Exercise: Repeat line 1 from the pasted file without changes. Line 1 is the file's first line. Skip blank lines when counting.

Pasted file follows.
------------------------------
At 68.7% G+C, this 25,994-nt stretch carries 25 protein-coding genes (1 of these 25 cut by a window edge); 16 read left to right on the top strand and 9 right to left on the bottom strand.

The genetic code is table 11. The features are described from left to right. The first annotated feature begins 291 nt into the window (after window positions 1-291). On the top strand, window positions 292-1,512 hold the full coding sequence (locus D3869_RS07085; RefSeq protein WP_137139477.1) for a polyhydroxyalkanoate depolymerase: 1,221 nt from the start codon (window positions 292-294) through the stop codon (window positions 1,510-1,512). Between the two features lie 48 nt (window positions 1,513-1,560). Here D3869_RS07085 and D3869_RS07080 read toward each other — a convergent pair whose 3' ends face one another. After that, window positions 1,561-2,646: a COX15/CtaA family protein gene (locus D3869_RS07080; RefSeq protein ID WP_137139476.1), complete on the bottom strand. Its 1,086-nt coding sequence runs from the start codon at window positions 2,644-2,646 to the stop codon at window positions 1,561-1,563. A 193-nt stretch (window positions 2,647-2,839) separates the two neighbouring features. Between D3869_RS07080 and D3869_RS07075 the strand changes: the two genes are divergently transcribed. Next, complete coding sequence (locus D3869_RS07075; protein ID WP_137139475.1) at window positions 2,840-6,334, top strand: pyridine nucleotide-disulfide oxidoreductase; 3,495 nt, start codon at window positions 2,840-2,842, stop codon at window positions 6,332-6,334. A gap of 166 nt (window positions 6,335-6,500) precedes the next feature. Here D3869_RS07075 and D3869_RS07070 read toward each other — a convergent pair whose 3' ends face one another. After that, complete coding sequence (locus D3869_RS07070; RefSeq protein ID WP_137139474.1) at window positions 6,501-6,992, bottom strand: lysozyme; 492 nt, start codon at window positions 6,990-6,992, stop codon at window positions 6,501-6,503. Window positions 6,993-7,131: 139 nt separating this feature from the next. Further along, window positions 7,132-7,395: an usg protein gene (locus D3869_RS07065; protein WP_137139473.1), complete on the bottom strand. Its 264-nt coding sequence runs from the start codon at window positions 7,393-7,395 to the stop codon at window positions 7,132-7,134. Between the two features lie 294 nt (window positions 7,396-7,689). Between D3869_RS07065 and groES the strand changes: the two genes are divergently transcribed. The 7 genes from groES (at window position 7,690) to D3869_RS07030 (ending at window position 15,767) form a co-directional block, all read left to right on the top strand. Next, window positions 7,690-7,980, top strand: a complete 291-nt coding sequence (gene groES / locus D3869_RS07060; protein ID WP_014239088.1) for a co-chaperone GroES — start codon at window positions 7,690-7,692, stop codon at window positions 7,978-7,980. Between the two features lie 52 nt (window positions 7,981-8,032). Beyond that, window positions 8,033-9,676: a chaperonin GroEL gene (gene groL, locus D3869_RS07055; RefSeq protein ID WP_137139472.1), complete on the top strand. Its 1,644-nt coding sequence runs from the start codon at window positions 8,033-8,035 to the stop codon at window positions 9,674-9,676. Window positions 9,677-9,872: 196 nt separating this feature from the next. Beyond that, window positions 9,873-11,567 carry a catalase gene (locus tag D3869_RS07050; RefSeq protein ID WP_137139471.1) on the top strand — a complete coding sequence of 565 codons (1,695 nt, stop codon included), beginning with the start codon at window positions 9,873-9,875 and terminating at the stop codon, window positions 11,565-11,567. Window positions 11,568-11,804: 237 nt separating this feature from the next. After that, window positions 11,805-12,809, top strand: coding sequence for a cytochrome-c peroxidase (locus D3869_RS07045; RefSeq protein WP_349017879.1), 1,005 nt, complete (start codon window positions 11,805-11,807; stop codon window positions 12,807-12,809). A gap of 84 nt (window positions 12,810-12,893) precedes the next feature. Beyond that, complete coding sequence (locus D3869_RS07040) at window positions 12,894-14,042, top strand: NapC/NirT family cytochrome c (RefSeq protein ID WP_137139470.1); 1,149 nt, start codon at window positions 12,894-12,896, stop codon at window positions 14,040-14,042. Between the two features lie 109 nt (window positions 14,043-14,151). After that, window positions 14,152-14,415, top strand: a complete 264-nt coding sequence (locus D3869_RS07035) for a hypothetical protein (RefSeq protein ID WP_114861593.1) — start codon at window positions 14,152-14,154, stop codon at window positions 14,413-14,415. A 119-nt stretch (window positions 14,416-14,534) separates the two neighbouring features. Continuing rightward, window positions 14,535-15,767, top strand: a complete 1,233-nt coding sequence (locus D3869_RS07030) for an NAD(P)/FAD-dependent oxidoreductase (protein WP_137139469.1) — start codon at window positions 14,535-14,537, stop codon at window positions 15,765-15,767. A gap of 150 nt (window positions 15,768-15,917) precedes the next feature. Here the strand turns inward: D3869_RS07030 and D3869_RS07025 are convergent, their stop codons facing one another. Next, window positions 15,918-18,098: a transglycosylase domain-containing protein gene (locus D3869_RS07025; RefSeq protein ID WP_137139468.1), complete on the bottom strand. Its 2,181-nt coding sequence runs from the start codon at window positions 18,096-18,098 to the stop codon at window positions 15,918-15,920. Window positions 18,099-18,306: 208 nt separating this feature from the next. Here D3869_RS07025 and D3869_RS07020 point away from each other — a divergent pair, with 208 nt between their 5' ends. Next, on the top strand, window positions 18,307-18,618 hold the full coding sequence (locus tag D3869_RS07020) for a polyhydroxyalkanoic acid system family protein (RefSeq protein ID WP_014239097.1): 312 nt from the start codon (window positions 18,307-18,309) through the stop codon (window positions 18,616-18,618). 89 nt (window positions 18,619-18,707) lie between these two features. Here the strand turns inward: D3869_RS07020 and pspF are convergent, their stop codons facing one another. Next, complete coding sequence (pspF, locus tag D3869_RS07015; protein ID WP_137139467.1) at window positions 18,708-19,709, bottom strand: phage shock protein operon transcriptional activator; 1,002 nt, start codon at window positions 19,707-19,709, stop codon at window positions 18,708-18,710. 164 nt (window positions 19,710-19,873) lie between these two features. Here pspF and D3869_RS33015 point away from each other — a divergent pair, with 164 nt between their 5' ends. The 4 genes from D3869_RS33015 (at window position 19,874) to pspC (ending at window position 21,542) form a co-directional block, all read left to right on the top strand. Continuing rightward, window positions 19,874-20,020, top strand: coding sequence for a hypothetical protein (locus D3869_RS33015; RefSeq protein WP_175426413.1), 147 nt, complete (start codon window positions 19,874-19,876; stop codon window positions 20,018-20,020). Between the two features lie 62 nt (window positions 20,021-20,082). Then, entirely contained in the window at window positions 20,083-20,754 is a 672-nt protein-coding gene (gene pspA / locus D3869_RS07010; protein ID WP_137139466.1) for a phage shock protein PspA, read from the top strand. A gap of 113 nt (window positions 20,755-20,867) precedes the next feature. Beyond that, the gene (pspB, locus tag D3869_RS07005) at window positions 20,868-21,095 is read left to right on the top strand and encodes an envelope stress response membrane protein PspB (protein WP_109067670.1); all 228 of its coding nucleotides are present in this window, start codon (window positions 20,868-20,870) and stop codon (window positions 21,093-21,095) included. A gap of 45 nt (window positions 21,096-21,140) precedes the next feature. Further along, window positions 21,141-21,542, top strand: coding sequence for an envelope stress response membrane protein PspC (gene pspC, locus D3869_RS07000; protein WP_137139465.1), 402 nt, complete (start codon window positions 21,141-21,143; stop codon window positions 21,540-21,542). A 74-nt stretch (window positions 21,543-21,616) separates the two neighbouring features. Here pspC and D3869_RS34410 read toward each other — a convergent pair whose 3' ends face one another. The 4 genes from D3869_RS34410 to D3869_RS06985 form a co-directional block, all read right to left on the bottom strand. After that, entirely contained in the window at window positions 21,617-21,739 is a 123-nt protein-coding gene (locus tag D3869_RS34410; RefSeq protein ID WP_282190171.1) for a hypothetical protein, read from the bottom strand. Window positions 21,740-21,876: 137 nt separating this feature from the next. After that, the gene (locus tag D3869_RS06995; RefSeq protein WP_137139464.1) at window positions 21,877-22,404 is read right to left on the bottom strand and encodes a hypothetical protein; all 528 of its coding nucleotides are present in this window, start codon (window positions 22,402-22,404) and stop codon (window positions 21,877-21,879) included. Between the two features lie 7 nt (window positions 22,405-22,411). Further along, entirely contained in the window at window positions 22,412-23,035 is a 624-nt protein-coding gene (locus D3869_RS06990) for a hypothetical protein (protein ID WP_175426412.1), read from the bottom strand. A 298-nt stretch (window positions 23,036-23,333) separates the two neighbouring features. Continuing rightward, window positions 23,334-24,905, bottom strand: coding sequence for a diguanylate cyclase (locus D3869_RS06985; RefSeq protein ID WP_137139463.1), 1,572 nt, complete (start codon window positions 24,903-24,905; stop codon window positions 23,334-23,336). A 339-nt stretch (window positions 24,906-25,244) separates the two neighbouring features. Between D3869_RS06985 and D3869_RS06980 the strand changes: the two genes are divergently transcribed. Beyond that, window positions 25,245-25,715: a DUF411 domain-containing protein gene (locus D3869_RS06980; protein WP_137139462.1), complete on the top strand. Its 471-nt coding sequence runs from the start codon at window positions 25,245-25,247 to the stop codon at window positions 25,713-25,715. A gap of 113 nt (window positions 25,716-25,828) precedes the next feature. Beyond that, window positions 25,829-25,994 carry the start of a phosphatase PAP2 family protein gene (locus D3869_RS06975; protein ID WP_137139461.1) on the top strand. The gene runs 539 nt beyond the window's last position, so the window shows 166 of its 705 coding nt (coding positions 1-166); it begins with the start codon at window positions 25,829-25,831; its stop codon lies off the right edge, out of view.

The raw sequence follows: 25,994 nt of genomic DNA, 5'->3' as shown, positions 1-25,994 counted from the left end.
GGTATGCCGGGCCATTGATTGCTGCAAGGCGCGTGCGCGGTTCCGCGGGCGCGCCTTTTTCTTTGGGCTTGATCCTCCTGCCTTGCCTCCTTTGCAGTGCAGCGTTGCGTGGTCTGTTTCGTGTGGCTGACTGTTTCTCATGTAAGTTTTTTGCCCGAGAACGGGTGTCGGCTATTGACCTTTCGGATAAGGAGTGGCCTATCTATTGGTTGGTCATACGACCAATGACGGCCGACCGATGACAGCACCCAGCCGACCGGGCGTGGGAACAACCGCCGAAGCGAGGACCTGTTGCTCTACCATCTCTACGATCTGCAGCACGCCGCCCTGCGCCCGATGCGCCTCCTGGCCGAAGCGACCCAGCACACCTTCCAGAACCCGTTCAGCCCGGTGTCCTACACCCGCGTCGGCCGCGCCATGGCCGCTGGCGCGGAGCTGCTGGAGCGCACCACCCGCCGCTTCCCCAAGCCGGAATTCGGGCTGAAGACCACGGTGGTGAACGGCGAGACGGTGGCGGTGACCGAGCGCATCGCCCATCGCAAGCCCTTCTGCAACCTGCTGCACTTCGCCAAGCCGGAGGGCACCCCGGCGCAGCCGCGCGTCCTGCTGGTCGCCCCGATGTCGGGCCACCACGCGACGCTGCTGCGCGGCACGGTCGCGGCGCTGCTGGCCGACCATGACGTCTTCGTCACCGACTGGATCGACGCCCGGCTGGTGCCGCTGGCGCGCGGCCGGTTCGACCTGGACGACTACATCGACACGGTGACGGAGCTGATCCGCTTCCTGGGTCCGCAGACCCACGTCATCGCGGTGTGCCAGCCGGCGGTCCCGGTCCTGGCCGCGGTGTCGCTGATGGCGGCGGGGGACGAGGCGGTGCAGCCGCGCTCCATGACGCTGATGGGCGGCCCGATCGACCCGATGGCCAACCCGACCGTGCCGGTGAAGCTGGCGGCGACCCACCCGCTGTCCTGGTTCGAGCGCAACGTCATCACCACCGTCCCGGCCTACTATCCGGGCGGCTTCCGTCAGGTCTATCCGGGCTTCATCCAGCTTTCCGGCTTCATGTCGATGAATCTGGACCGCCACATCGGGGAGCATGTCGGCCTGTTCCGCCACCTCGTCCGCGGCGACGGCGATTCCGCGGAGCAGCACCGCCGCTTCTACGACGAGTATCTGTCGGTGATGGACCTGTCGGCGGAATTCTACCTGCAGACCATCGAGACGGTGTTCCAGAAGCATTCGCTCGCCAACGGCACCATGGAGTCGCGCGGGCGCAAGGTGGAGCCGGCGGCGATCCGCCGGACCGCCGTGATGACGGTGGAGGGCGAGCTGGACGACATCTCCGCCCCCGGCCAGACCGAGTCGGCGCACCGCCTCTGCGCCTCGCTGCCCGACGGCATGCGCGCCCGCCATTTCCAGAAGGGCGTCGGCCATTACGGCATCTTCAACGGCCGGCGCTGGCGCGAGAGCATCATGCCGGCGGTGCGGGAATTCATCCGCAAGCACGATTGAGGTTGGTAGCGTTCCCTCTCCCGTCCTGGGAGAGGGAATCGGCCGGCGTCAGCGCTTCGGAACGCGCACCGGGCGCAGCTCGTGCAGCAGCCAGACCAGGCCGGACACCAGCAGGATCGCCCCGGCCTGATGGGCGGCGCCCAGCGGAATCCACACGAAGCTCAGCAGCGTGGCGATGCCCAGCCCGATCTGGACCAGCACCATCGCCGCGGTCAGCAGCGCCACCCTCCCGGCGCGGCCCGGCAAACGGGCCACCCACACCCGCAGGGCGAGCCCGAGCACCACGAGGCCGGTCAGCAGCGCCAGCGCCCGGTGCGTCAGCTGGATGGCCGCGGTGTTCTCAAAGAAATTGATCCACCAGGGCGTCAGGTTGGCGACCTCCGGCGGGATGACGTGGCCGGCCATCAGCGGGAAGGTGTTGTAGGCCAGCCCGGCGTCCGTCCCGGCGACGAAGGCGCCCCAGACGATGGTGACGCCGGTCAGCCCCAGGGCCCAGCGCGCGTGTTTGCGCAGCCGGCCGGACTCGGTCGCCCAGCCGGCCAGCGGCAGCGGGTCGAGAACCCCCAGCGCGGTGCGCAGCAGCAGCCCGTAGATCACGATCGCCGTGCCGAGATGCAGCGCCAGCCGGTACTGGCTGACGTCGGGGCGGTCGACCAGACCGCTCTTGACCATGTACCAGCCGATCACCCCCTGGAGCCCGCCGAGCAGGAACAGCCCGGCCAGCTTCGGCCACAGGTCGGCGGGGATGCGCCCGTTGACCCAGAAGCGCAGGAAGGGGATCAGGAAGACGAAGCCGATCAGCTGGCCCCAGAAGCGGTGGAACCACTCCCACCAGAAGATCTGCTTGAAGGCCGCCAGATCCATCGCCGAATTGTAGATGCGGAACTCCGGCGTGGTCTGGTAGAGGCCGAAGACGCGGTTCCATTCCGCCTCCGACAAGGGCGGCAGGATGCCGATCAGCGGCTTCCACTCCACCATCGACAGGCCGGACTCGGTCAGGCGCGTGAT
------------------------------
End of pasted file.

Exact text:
At 68.7% G+C, this 25,994-nt stretch carries 25 protein-coding genes (1 of these 25 cut by a window edge); 16 read left to right on the top strand and 9 right to left on the bottom strand.